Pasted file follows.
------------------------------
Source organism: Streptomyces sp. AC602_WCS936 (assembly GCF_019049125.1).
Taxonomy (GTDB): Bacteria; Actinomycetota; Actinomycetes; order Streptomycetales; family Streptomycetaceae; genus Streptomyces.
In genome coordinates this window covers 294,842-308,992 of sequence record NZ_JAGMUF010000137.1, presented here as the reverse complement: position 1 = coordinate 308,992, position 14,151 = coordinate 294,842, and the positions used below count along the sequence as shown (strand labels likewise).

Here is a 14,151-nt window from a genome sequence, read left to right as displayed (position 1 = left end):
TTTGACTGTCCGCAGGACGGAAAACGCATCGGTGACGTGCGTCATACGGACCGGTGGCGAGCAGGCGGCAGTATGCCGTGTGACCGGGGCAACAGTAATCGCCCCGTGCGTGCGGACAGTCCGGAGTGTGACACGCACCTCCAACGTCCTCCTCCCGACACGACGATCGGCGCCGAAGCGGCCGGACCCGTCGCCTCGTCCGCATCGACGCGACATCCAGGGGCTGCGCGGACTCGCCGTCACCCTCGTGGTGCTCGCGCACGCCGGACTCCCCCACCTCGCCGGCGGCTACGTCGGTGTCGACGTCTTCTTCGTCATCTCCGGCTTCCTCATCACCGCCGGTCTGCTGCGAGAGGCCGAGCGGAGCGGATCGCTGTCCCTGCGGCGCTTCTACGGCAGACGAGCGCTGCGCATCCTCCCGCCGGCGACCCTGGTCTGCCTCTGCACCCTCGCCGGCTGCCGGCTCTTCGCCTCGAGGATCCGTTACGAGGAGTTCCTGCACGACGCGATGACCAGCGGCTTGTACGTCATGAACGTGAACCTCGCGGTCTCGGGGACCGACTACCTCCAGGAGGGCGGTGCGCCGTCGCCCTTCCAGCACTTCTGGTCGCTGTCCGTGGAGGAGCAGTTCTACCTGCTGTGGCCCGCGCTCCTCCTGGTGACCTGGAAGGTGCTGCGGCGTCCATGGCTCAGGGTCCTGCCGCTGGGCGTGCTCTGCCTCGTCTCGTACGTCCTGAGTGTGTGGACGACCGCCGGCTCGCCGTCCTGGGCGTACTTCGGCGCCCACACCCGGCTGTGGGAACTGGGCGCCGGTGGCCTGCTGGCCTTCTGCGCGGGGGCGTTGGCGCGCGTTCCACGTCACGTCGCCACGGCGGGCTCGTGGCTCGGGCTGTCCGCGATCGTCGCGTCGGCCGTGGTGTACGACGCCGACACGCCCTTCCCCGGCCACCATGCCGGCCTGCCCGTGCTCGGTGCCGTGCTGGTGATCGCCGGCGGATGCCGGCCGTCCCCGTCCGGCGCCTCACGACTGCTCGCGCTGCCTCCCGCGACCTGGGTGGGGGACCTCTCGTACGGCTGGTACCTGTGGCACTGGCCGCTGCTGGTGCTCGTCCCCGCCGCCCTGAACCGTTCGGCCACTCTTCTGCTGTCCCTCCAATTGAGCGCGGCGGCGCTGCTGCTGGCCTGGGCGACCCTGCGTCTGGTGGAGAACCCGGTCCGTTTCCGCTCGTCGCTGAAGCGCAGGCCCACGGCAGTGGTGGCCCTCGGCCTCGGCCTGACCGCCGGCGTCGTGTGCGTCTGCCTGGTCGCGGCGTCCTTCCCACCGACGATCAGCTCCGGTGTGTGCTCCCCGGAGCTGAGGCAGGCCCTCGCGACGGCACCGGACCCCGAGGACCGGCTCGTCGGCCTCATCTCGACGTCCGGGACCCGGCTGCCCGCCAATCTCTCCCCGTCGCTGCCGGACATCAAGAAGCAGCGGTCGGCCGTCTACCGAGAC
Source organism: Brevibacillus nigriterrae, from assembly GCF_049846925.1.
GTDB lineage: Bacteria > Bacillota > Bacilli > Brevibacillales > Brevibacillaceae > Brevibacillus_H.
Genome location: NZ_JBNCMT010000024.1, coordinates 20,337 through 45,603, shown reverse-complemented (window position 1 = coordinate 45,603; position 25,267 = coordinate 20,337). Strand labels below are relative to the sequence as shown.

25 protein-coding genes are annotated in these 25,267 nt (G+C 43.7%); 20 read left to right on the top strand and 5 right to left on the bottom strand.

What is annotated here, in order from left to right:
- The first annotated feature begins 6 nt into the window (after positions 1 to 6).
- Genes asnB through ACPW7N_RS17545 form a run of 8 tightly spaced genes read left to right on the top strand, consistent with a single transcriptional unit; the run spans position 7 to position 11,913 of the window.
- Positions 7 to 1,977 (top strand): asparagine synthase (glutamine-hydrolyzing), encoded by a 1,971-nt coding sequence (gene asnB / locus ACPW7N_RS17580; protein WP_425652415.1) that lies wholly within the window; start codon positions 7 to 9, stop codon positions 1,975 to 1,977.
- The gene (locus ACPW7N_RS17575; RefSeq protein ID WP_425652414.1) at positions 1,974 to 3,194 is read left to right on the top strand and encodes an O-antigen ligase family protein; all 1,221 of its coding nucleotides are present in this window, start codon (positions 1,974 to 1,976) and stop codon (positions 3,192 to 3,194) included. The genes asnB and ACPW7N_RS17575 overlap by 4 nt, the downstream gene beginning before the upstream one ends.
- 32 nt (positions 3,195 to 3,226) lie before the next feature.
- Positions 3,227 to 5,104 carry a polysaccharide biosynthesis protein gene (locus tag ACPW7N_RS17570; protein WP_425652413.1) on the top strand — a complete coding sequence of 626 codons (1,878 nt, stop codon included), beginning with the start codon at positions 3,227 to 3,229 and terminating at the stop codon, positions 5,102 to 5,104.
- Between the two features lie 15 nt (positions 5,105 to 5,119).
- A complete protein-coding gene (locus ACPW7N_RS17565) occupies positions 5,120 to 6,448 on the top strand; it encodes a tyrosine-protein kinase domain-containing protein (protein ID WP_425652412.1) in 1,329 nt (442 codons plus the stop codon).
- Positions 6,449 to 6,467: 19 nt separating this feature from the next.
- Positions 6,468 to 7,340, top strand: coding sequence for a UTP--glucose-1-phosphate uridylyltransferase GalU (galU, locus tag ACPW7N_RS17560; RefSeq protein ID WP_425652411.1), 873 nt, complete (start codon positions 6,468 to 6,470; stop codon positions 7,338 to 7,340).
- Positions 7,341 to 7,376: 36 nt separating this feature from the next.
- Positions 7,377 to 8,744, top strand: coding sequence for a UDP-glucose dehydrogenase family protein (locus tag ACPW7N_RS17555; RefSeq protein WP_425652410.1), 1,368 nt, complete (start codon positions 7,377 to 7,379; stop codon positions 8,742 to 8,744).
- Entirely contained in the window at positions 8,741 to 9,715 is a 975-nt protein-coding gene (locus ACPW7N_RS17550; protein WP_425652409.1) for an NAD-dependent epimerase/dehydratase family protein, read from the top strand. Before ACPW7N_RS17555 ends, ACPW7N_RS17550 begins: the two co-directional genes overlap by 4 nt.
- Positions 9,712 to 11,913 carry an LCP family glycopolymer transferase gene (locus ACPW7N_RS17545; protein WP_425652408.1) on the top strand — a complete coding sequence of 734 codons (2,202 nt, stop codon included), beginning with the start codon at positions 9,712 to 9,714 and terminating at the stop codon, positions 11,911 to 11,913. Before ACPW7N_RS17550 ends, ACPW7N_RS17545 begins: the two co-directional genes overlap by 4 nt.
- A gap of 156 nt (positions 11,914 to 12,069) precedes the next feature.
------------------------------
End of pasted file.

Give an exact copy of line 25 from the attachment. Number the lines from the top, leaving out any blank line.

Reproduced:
- A gap of 156 nt (positions 11,914 to 12,069) precedes the next feature.